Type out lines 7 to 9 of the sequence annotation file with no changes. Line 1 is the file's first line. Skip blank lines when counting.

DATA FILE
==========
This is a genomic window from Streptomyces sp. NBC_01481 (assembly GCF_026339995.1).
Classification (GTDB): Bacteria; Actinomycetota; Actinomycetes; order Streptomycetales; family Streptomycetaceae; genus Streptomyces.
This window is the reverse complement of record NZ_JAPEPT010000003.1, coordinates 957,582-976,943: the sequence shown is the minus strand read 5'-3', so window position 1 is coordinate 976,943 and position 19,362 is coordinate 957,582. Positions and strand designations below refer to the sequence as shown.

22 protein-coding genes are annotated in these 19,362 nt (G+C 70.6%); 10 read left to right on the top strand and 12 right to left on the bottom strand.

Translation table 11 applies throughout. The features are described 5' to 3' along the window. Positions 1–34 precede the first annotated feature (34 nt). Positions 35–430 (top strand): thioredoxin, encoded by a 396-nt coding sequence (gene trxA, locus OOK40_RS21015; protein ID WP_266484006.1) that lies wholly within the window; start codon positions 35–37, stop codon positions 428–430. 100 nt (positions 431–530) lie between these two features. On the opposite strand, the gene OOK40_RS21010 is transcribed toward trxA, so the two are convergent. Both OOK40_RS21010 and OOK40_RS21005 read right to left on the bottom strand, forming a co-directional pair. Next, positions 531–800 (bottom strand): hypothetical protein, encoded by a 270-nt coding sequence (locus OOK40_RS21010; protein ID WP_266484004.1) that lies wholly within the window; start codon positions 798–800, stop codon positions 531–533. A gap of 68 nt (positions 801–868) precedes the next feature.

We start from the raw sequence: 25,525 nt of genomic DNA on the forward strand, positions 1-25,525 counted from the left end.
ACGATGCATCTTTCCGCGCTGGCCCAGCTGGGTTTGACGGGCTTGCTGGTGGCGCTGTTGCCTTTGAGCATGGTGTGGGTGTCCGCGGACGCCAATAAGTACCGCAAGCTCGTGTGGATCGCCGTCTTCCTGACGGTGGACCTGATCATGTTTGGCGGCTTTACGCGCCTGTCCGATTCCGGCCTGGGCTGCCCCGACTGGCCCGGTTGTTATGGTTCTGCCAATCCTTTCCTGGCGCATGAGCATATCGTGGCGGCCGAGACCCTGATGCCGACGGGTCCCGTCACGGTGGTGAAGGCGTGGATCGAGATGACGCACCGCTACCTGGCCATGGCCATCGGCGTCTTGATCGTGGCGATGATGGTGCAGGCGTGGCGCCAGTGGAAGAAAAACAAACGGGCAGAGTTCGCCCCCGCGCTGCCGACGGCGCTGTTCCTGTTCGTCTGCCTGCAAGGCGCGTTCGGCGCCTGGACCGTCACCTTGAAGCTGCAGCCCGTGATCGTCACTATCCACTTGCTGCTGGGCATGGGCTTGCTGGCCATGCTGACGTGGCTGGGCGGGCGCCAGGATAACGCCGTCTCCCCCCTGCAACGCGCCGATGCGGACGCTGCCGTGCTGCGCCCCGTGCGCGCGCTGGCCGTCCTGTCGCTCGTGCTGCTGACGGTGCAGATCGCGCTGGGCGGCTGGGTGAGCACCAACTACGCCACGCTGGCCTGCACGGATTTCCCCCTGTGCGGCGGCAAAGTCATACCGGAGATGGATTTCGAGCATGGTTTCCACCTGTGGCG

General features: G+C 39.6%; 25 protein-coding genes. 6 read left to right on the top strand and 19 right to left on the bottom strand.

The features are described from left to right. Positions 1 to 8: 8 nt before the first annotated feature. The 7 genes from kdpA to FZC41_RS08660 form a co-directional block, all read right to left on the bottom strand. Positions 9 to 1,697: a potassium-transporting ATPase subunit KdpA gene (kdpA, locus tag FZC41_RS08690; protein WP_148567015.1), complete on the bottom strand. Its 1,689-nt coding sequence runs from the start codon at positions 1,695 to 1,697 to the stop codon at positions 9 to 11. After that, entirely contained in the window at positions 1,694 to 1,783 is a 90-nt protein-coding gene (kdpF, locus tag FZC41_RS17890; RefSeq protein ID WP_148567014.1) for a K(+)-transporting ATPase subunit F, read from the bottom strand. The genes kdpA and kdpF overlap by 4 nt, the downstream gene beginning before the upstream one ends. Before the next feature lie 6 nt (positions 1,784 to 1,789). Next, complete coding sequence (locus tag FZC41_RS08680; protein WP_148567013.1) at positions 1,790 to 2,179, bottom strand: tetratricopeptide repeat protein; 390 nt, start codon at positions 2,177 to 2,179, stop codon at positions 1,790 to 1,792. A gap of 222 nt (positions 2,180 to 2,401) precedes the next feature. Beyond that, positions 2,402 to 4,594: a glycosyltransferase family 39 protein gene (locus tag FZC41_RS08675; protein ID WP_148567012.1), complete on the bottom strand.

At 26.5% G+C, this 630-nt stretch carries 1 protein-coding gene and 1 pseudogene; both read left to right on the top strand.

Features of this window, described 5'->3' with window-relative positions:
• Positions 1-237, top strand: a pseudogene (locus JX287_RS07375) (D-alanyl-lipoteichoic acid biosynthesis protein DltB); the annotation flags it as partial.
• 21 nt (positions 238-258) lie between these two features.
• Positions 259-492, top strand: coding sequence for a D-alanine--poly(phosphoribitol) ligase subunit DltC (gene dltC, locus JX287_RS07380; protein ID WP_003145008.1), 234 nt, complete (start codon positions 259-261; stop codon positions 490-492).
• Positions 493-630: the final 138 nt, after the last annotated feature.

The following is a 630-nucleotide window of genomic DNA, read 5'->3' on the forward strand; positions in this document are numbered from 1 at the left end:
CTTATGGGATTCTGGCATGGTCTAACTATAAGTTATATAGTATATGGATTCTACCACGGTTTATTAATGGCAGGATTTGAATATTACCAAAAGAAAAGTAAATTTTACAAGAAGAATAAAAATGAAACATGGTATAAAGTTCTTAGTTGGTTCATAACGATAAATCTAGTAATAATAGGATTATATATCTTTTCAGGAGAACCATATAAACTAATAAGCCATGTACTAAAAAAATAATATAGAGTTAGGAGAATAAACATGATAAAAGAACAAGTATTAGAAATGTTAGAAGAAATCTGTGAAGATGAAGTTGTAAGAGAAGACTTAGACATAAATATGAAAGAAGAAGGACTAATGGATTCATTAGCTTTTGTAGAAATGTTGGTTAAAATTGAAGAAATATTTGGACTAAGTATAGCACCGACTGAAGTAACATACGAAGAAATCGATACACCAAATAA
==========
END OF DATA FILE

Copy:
ACGATGCATCTTTCCGCGCTGGCCCAGCTGGGTTTGACGGGCTTGCTGGTGGCGCTGTTGCCTTTGAGCATGGTGTGGGTGTCCGCGGACGCCAATAAGTACCGCAAGCTCGTGTGGATCGCCGTCTTCCTGACGGTGGACCTGATCATGTTTGGCGGCTTTACGCGCCTGTCCGATTCCGGCCTGGGCTGCCCCGACTGGCCCGGTTGTTATGGTTCTGCCAATCCTTTCCTGGCGCATGAGCATATCGTGGCGGCCGAGACCCTGATGCCGACGGGTCCCGTCACGGTGGTGAAGGCGTGGATCGAGATGACGCACCGCTACCTGGCCATGGCCATCGGCGTCTTGATCGTGGCGATGATGGTGCAGGCGTGGCGCCAGTGGAAGAAAAACAAACGGGCAGAGTTCGCCCCCGCGCTGCCGACGGCGCTGTTCCTGTTCGTCTGCCTGCAAGGCGCGTTCGGCGCCTGGACCGTCACCTTGAAGCTGCAGCCCGTGATCGTCACTATCCACTTGCTGCTGGGCATGGGCTTGCTGGCCATGCTGACGTGGCTGGGCGGGCGCCAGGATAACGCCGTCTCCCCCCTGCAACGCGCCGATGCGGACGCTGCCGTGCTGCGCCCCGTGCGCGCGCTGGCCGTCCTGTCGCTCGTGCTGCTGACGGTGCAGATCGCGCTGGGCGGCTGGGTGAGCACCAACTACGCCACGCTGGCCTGCACGGATTTCCCCCTGTGCGGCGGCAAAGTCATACCGGAGATGGATTTCGAGCATGGTTTCCACCTGTGGCG

General features: G+C 39.6%; 25 protein-coding genes. 6 read left to right on the top strand and 19 right to left on the bottom strand.

The features are described from left to right. Positions 1 to 8: 8 nt before the first annotated feature. The 7 genes from kdpA to FZC41_RS08660 form a co-directional block, all read right to left on the bottom strand. Positions 9 to 1,697: a potassium-transporting ATPase subunit KdpA gene (kdpA, locus tag FZC41_RS08690; protein WP_148567015.1), complete on the bottom strand. Its 1,689-nt coding sequence runs from the start codon at positions 1,695 to 1,697 to the stop codon at positions 9 to 11. After that, entirely contained in the window at positions 1,694 to 1,783 is a 90-nt protein-coding gene (kdpF, locus tag FZC41_RS17890; RefSeq protein ID WP_148567014.1) for a K(+)-transporting ATPase subunit F, read from the bottom strand. The genes kdpA and kdpF overlap by 4 nt, the downstream gene beginning before the upstream one ends. Before the next feature lie 6 nt (positions 1,784 to 1,789). Next, complete coding sequence (locus tag FZC41_RS08680; protein WP_148567013.1) at positions 1,790 to 2,179, bottom strand: tetratricopeptide repeat protein; 390 nt, start codon at positions 2,177 to 2,179, stop codon at positions 1,790 to 1,792. A gap of 222 nt (positions 2,180 to 2,401) precedes the next feature. Beyond that, positions 2,402 to 4,594: a glycosyltransferase family 39 protein gene (locus tag FZC41_RS08675; protein ID WP_148567012.1), complete on the bottom strand.